How racism shapes urban spaces and how African Americans create vibrant communities that offer models for more equitable social arrangements
How Racism Takes Place
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White identity in the United States is place bound, asserts George Lipsitz in How Racism Takes Place. An influential scholar in American and racial studies, Lipsitz contends that racism persists because a network of practices skew opportunities and life chances along racial lines. That is, these practices assign people of different races to different spaces and therefore allow grossly unequal access to education, employment, transportation, and shelter.
Revealing how seemingly race-neutral urban sites contain hidden racial assumptions and imperatives, Lipsitz examines the ways in which urban space and social experience are racialized and emphasizes that aggrieved communities do not passively acquiesce to racism. He recognizes the people and communities that have reimagined segregated spaces in expressive culture as places for congregation.
How Racism Takes Place not only exposes the degree to which this white spatial imagining structures our society but also celebrates the black artists and activists who struggle to create a just and decent society.
"How Racism Takes Place is a brilliant, timely, and much needed book about racial segregation—how it is produced and reproduced, how white privilege and the subjugation of people of color have a clear spatial dimension, and how the racialization of space and the spatialization of race shape, and are manifestations of, the political and cultural economy of the United States. Beyond unveiling the mechanics of structural racism, Lipsitz also draws out what he calls a ‘Black spatial imaginary,’ the site of expressive culture where aggrieved and displaced peoples have waged a struggle to resist and survive policies of racial segregation and conceived a different future."
"How Racism Takes Place is a very powerful, but sobering book that makes important connections with historical trends and new injustices as racism morphs into new forms when conservative courts and neo-liberal practices make the struggles of people of color and White allies difficult. Lipsitz pulls readers in with rich descriptions of communities—the energy of the sights, sounds, smells, music, and the rhythm of real people in a place. Then he moves to the macro level to explore the nature of disadvantage, providing a context for the struggles and resistance. In the end, Lipsitz pulls the many threads together, leaving us with a call to action."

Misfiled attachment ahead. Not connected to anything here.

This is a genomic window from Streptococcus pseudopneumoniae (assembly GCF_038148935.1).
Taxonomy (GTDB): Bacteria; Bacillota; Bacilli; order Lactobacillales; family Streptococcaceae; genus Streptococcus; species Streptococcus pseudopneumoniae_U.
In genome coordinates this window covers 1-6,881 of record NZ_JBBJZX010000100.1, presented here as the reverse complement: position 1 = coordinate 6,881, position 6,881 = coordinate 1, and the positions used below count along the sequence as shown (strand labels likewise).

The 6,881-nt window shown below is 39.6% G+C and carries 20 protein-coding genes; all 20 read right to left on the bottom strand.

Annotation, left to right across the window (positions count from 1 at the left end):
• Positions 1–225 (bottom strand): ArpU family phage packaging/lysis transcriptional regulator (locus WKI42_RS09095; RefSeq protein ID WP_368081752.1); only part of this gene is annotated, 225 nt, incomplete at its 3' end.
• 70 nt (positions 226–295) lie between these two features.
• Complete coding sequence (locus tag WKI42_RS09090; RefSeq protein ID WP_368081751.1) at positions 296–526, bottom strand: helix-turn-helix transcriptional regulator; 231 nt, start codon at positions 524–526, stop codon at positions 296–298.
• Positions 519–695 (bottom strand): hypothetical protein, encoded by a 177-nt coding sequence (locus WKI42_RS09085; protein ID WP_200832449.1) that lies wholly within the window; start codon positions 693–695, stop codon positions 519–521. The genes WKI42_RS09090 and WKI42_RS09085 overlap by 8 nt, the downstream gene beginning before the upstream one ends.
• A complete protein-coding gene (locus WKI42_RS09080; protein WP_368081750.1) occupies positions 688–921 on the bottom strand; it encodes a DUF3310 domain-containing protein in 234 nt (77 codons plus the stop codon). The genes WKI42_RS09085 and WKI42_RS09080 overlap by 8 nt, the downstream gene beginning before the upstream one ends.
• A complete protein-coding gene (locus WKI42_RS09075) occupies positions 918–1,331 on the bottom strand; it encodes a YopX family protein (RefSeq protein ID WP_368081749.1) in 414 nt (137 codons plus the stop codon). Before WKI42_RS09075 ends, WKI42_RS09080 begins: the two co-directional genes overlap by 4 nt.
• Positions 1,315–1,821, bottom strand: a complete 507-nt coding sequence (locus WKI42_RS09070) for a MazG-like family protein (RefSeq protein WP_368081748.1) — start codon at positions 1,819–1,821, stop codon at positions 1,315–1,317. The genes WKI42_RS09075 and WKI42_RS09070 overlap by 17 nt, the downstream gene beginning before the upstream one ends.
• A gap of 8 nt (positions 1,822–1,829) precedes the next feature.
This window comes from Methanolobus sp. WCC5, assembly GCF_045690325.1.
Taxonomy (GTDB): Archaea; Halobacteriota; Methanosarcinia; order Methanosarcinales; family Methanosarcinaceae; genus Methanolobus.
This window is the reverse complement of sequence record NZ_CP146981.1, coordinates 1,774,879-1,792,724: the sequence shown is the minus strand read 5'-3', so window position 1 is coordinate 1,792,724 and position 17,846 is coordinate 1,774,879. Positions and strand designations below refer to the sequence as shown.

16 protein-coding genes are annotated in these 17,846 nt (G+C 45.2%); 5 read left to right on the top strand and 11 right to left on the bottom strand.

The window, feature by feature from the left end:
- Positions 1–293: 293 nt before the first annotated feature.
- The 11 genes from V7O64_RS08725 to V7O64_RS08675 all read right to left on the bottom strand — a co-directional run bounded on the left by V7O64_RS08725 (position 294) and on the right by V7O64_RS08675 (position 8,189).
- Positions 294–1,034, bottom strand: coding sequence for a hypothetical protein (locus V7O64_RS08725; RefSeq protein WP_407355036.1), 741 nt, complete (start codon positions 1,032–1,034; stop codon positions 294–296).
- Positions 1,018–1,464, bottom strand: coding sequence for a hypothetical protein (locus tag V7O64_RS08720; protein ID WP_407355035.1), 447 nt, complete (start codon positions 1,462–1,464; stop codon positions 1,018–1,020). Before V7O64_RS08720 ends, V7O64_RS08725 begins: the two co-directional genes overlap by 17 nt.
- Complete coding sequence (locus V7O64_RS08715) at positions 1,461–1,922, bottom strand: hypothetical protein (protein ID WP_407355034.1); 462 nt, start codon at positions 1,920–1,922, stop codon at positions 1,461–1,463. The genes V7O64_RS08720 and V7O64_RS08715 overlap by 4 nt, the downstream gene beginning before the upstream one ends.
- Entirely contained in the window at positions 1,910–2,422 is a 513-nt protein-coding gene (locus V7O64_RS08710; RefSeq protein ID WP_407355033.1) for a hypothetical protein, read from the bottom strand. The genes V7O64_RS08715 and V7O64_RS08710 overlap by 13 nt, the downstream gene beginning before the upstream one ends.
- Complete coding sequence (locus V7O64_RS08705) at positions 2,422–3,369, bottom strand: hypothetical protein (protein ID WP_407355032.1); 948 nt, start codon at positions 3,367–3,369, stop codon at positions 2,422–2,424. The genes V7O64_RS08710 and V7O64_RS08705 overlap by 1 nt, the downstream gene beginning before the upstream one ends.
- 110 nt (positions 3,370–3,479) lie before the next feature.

"Veteran scholar Lipsitz provides another deeply probing look at US racism...Lipsitz provides original analyses of urban development in St. Louis (a football stadium) and a television series (The Wire) on Baltimore to show how such activities obscure links between institutionalized racism and urban space--including urban poverty and predatory lending--in front of unreflective observers.... Summing Up: Highly Recommended."
"This book strengthens Lipsitz’s position as one of the major contributors to theoretical and historical works on race.... In powerful and compelling writing, Lipsitz examines the problems...and provides insights into the broad context and multiple factors that shape the ways race continues to work in society."
"This big-hearted and incisive book reveals how policies and practices related to the demarcation, commodification, and valuation of urban space reinforce hierarchies of race and class.... This work both painstakingly documents the ways in which the white spatial imaginary excludes people, and particularly women, of color, even as it seduces them with promises of upward mobility and consumer citizenship.... [T]he book mounts a powerful challenge to the recent justifications of racialized inequalities through revanchist scientific racism or the various 'culture of poverty' concepts."
Introduction: Race, Place, and Power
SECTION I: Social Imaginaries and Social Relations
SECTION II: Spectatorship and Citizenship
A Bridge for This Book Weapons of the Weak and Weapons of the Strong
SECTION III: Visible Archives
SECTION IV: Invisible Archives
SECTION V: Race and Place Today
George Lipsitz is Professor of Black Studies and Sociology at the University of California, Santa Barbara. His previous books include The Possessive Investment in Whiteness: How White People Profit from Identity Politics and A Life in the Struggle: Ivory Perry and the Culture of Opposition (both Temple). Lipsitz serves as President of the Advisory Board of the African American Policy Forum and as a member of the Board of Directors of the National Fair Housing Alliance.